Vogue, founded in the United States in 1892, has been the longest-lasting and most successful of the hundreds of fashion magazines that have come and gone. Increasing affluence after World War II and, most importantly, the advent of cheap color printing in the 1960s, led to a huge boost in its sales and heavy coverage of fashion in mainstream women's magazines, followed by men's magazines in the 1990s. One such example of Vogue's popularity is the younger version, Teen Vogue, which covers clothing and trends that are targeted more toward the "fashionista on a budget". Haute couture designers followed the trend by starting ready-to-wear and perfume lines which are heavily advertised in the magazines and now dwarf their original couture businesses. A recent development within fashion print media is the rise of text-based and critical magazines which aim to prove that fashion is not superficial, by creating a dialogue between fashion academia and the industry. Examples of this development are: Fashion Theory (1997), Fashion Practice: The Journal of Design, Creative Process & the Fashion Industry (2008), and Vestoj (2009).

Fashion in television

Television coverage began in the 1950s with small fashion features. In the 1960s and 1970s, fashion segments on various entertainment shows became more frequent, and by the 1980s, dedicated fashion shows such as Fashion Television started to appear. FashionTV was the pioneer in this undertaking and has since grown to become the leader in both Fashion Television and new media channels. The Fashion Industry is beginning to promote their styles through Bloggers on social media's. Vogue specified Chiara Ferragni as "blogger of the moment" due to the rises of followers through her Fashion Blog, that became popular.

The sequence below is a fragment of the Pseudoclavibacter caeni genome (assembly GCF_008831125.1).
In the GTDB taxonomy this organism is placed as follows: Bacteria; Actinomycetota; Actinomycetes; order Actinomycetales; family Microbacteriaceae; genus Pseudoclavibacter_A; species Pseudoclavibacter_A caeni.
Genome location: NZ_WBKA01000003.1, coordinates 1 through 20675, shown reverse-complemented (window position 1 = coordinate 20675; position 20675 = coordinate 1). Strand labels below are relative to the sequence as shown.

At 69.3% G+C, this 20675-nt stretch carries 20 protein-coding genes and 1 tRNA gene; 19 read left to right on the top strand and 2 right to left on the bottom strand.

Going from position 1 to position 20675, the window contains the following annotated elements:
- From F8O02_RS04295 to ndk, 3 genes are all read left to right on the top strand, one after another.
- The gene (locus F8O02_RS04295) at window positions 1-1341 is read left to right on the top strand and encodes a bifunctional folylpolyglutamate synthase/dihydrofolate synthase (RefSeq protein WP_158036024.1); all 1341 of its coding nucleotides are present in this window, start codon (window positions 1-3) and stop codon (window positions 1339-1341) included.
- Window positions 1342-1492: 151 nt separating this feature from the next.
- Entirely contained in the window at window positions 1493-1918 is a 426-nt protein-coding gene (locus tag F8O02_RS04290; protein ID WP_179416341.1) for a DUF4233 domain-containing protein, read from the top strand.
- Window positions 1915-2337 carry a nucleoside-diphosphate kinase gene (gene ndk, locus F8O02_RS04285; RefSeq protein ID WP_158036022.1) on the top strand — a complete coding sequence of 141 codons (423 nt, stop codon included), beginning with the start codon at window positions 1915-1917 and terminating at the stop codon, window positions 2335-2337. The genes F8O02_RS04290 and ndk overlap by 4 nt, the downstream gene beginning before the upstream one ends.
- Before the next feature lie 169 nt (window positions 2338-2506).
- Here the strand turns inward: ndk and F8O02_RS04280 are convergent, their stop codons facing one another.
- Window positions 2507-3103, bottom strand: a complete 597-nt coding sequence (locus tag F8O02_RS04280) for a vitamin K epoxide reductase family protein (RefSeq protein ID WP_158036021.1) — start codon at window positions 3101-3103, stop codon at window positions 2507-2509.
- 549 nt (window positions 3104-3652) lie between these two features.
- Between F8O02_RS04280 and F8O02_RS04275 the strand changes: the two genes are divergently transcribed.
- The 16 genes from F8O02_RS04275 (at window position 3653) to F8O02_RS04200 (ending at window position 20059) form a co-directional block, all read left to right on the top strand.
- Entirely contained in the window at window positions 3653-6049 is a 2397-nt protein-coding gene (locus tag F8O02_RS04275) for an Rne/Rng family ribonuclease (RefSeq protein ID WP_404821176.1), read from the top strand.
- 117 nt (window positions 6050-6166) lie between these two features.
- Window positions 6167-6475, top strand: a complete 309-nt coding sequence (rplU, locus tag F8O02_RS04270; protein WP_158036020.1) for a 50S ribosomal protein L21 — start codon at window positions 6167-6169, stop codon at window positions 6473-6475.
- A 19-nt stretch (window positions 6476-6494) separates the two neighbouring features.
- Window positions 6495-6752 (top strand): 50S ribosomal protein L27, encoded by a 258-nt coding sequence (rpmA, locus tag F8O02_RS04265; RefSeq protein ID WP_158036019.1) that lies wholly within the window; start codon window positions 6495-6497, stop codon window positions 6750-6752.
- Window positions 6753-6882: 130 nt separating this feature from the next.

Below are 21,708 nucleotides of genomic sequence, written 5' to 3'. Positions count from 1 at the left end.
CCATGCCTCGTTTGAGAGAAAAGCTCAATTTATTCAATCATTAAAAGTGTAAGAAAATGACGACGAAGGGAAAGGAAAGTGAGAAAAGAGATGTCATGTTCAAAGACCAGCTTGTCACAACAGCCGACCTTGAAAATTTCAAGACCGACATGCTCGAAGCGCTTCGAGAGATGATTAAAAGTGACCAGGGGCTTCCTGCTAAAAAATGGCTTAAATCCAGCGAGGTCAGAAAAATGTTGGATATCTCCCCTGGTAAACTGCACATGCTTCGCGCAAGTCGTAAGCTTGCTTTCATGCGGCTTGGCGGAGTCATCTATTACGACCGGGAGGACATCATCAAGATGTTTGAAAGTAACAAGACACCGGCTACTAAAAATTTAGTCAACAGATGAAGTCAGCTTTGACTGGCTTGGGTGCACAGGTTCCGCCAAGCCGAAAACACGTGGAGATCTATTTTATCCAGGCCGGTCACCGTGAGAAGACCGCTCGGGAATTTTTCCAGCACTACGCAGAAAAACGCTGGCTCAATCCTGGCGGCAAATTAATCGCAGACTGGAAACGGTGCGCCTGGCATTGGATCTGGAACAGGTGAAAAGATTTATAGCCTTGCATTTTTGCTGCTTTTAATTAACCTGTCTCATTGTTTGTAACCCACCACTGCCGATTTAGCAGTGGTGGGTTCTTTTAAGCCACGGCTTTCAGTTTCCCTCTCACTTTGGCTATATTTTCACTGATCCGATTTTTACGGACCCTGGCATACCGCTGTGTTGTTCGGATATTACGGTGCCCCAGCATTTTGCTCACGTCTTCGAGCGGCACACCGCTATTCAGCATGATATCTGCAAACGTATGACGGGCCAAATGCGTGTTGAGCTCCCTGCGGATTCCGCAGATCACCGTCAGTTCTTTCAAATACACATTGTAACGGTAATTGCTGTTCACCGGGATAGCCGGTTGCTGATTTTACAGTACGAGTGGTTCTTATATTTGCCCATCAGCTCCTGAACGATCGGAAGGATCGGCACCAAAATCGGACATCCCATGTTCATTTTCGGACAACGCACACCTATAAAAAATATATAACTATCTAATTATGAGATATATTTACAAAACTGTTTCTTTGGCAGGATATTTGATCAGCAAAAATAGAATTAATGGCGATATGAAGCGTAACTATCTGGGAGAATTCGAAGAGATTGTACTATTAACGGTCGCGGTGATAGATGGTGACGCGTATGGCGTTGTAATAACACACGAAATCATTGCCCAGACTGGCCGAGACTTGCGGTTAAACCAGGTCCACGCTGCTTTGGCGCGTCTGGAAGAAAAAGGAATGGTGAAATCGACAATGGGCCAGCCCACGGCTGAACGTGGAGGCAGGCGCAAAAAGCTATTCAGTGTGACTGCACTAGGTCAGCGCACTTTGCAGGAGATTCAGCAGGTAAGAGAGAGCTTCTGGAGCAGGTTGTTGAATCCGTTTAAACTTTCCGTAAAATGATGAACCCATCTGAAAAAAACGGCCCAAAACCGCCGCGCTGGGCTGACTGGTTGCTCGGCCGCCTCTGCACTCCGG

A few days after the 2010 Fall Fashion Week in New York City came to a close, The New Islander's Fashion Editor, Genevieve Tax, criticized the fashion industry for running on a seasonal schedule of its own, largely at the expense of real-world consumers. "Because designers release their fall collections in the spring and their spring collections in the fall, fashion magazines such as Vogue always and only look forward to the upcoming season, promoting parkas come September while issuing reviews on shorts in January", she writes. "Savvy shoppers, consequently, have been conditioned to be extremely, perhaps impractically, farsighted with their buying."

The fashion industry has been the subject of numerous films and television shows, including the reality show Project Runway and the drama series Ugly Betty. Specific fashion brands have been featured in film, not only as product placement opportunities, but as bespoke items that have subsequently led to trends in fashion.

Videos in general have been very useful in promoting the fashion industry. This is evident not only from television shows directly spotlighting the fashion industry, but also movies, events and music videos which showcase fashion statements as well as promote specific brands through product placements.